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As far as I can tell you've followed the same procedure that the majority of people would follow when replacing discs and pads. I do as you have done, open the reservoir, push back the pistons, replace disc and pads, pump up brakes to push the pistons out, drive the car and bed in the pads - have done this many times

IMO the pedal will feel a bit poor until the pads bed in but the pedal should not have significantly more travel than before and the pads should bed in quickly. From the fact that the pedal travel increased significantly then it sounds like air has got into the brakes or possibly the pads / calipers have not been refitted correctly.

Bleeding the brakes is a very quick process and even if you take it to a garage it should be done in 1/2hr
in modern abs systems its not advisable to use this method:thumbs:
 

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As davealfa11 said, best slacken a bleed nipple when bleeding as it has been told that the seals in the ABS system can be adversely affected.:(:

Try a gentle bleed off using a Gunsons Easibleed kit and see what end result you achieve? Used my old Easibleed time and again, with 100% results?:):
 

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10 years of doing this to various 156's doesnt appear to have caused any problem but looks like its time for me to change :)
 

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Tony, I wonder if you've done what I once did and fitted the caliper retaining clip the wrong way round :eek:
This gave me the same symptoms as yours, cured on correct assembly with no need to bleed.
 

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Discussion Starter #13
OK thanks for the help guys. I will check the retaining clip tomorrow - I'm positive this has been fitted correctly though, but worth a check! Failing that, I will bleed the system and see what happens!

Thanks guys.
 

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The same thing happened to my colleague when replacing pads in a focus. Like me he is a mobile mechanic of many years experience. (he does'nt do clutches, hence our connection) He's done this job a thousand times, without a problem. He ended up having to change the master cylinder. (no ABS) Just to show the freakish nature of this car I also changed the clutch, which when I re-connected the hydraulics (similar system to Alfas) could not persuade fluid to flow through to slave cylinder. Yep you've guessed it new CLUTCH master cylinder needed as well! Obviously ABS is a complication here but it seems that forcing pressure back through the system has blown a seal somewhere. 50% of your brakes are not operating, hence the pedal travel.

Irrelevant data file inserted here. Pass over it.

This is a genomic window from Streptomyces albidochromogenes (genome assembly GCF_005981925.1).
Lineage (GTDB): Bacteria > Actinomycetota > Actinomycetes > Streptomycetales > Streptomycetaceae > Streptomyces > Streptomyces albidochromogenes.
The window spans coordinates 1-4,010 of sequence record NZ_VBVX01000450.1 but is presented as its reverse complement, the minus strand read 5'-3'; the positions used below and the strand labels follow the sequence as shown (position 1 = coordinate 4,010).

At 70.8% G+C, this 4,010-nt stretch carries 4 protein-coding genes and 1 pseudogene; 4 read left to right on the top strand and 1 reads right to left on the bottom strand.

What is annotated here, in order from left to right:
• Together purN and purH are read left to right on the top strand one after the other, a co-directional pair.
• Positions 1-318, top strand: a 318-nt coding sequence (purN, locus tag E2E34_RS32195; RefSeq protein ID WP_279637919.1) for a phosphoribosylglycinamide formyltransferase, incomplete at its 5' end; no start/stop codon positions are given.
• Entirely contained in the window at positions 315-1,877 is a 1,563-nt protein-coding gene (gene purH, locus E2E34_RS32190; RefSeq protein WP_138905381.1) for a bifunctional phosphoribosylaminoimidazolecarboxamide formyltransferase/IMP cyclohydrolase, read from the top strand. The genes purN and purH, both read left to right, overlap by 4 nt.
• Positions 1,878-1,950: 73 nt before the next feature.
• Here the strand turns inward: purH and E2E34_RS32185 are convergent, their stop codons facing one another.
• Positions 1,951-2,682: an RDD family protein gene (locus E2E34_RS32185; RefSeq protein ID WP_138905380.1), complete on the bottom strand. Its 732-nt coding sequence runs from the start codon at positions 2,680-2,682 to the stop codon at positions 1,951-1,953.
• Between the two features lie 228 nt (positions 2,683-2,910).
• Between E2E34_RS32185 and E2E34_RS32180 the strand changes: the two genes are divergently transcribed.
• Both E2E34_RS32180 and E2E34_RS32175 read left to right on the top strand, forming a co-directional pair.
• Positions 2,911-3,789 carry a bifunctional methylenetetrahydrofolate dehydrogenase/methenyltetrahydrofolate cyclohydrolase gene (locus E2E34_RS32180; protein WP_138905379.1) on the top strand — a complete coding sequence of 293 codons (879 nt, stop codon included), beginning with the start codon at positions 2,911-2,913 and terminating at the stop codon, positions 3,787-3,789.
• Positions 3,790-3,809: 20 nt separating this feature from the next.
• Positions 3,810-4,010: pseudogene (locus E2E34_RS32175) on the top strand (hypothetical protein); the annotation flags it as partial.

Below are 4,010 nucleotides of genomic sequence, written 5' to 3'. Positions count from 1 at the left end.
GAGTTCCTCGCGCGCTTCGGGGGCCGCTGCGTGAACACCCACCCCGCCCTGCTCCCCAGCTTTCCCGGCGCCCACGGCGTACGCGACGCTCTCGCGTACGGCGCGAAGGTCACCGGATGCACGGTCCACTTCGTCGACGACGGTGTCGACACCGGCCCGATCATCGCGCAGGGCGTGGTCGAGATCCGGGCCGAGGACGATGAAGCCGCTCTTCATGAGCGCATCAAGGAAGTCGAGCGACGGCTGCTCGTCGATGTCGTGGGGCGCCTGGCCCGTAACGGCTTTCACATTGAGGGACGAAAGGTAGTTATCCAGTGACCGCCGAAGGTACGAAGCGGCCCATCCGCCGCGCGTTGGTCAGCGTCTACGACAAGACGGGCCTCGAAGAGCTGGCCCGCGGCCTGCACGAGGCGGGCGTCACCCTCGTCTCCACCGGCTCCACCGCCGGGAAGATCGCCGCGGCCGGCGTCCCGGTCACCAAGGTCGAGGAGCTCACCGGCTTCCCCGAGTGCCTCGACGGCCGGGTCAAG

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lets face it come on ffs hydraulic circuits in brake circuits are designed for fluid to go just one way!!!
its so easy to just crack bleed nipple with long hose on into a jar ,and push pistons back ,fit pads and bleed up ,simples:cool:
 

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with the pedal at rest pushing pads back should only push fluid back into the resevoir as the line is open.Where a problem may occur is where the seal on the master cylinder is not clearing the inlet hole from the resevoir. Forcing the pads back with a clamp would then possibly blow a seal. That's my theory anyway feel free to disagree!
 

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with the pedal at rest pushing pads back should only push fluid back into the resevoir as the line is open.Where a problem may occur is where the seal on the master cylinder is not clearing the inlet hole from the resevoir. Forcing the pads back with a clamp would then possibly blow a seal. That's my theory anyway feel free to disagree!
i agree for basic brake system,but virtually all cars now got abs systems with valving etc :thumbs: